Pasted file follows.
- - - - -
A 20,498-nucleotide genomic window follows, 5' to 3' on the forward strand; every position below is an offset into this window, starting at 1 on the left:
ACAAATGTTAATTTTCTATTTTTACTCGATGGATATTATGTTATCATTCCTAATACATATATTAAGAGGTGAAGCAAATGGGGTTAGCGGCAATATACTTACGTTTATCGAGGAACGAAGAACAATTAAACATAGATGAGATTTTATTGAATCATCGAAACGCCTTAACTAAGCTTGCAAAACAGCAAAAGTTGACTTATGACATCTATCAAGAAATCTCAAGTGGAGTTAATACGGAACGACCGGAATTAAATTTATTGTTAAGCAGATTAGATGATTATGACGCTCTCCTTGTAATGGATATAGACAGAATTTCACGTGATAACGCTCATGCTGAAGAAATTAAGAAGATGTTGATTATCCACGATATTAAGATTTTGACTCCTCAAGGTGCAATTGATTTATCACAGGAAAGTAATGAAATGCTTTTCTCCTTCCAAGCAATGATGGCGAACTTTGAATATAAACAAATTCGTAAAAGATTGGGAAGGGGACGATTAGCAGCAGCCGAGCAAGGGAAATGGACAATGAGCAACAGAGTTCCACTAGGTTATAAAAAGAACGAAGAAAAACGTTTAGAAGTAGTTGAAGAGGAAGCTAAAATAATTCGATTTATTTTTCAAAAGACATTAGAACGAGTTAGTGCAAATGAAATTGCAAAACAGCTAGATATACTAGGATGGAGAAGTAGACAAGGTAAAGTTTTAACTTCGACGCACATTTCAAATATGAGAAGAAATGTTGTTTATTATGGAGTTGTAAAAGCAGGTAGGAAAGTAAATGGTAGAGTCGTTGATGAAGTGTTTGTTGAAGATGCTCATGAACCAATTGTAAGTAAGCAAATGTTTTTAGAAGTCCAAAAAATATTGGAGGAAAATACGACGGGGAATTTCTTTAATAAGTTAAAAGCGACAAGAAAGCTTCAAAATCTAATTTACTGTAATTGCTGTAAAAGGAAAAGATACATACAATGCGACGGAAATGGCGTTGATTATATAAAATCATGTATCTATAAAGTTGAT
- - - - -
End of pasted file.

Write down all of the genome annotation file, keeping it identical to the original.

A 20,498-nucleotide genomic window follows, 5' to 3' on the forward strand; every position below is an offset into this window, starting at 1 on the left:
ACAAATGTTAATTTTCTATTTTTACTCGATGGATATTATGTTATCATTCCTAATACATATATTAAGAGGTGAAGCAAATGGGGTTAGCGGCAATATACTTACGTTTATCGAGGAACGAAGAACAATTAAACATAGATGAGATTTTATTGAATCATCGAAACGCCTTAACTAAGCTTGCAAAACAGCAAAAGTTGACTTATGACATCTATCAAGAAATCTCAAGTGGAGTTAATACGGAACGACCGGAATTAAATTTATTGTTAAGCAGATTAGATGATTATGACGCTCTCCTTGTAATGGATATAGACAGAATTTCACGTGATAACGCTCATGCTGAAGAAATTAAGAAGATGTTGATTATCCACGATATTAAGATTTTGACTCCTCAAGGTGCAATTGATTTATCACAGGAAAGTAATGAAATGCTTTTCTCCTTCCAAGCAATGATGGCGAACTTTGAATATAAACAAATTCGTAAAAGATTGGGAAGGGGACGATTAGCAGCAGCCGAGCAAGGGAAATGGACAATGAGCAACAGAGTTCCACTAGGTTATAAAAAGAACGAAGAAAAACGTTTAGAAGTAGTTGAAGAGGAAGCTAAAATAATTCGATTTATTTTTCAAAAGACATTAGAACGAGTTAGTGCAAATGAAATTGCAAAACAGCTAGATATACTAGGATGGAGAAGTAGACAAGGTAAAGTTTTAACTTCGACGCACATTTCAAATATGAGAAGAAATGTTGTTTATTATGGAGTTGTAAAAGCAGGTAGGAAAGTAAATGGTAGAGTCGTTGATGAAGTGTTTGTTGAAGATGCTCATGAACCAATTGTAAGTAAGCAAATGTTTTTAGAAGTCCAAAAAATATTGGAGGAAAATACGACGGGGAATTTCTTTAATAAGTTAAAAGCGACAAGAAAGCTTCAAAATCTAATTTACTGTAATTGCTGTAAAAGGAAAAGATACATACAATGCGACGGAAATGGCGTTGATTATATAAAATCATGTATCTATAAAGTTGAT